Members also heard that the bill placed emphasis on managing safety from an organizational perspective and expanded the enabling authority to facilitate the implementation of management systems as well as provided the protection provisions required to obtain safety information.
The bill also proposes increases in penalties that may be imposed under the current act. These penalties have not been increased for a number of years and the increases are intended to deter non-compliance to not allow violators to have business as usual and to pay and to live on a fine system.
A new part 2 of the act was also added to allow Canadian Forces investigators to have legal authority to investigate accidents involving civilian military personnel that were comparable to the authorities exercised by the Transportation Safety Board investigators in civilian accidents.
A number of housekeeping amendments will also clarify some relationships and ministerial authorities between the act and other acts, such as the Canadian Transportation Accident Investigation and Safety Board Act and the Civil Air Navigation Services Commercialization Act.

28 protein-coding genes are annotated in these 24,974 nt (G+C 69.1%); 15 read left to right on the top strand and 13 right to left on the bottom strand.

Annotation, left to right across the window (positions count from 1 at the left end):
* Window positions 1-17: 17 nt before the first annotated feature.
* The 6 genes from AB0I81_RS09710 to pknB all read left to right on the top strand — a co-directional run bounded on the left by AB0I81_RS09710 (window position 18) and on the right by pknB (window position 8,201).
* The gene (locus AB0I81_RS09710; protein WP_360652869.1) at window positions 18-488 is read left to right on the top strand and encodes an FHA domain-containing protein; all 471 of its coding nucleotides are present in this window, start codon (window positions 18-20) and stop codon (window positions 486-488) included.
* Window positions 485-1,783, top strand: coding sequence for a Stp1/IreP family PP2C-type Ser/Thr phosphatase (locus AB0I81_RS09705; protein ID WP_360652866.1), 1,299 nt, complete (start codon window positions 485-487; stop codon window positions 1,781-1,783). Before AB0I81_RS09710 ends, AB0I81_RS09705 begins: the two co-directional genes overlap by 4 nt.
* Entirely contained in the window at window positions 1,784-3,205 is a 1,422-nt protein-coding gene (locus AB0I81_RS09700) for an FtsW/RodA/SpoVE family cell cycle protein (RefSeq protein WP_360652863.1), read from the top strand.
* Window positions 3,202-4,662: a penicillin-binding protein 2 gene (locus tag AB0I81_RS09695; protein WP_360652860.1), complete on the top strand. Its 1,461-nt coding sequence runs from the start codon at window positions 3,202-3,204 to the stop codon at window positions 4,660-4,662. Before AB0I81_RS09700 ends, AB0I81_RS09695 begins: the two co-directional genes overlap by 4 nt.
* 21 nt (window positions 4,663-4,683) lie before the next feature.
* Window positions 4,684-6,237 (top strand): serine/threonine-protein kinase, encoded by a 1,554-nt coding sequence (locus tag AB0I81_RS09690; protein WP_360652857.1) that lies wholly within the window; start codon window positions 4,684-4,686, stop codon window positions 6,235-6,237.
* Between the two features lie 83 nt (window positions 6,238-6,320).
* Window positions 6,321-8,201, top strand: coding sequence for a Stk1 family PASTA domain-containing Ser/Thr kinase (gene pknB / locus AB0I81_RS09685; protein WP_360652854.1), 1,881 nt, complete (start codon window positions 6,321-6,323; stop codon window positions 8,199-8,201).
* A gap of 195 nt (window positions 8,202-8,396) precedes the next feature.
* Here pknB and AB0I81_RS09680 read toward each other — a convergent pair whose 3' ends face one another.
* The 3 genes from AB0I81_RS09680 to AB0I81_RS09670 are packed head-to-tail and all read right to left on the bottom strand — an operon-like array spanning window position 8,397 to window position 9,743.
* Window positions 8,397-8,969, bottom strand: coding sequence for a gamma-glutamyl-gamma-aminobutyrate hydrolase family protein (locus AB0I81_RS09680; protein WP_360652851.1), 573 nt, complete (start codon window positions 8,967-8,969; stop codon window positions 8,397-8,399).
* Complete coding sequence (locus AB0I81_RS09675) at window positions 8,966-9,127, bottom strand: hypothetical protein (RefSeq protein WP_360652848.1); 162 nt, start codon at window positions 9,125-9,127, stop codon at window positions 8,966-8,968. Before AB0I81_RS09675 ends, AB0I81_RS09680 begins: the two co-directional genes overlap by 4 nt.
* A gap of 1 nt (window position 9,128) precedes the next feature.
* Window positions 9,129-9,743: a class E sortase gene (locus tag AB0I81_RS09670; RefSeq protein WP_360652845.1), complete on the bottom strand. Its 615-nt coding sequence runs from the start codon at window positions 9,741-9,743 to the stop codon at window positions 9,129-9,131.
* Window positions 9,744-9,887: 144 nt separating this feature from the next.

It is a very complicated issue, and it took our committee much time to deal with it at that time.
Consultations began on the amendments in 2000, first by Transport Canada and then continued when the bill was referred to the Standing Committee on Transport, Infrastructure and Communities. for review in February 2007.
The committee heard from key transportation representatives from the private sector, all of whom share a commitment to aviation safety, as well as private individuals representing the public interest, officials of Transport Canada and, of course, the Minister of Transport, Infrastructure and Communities who works so hard in the House.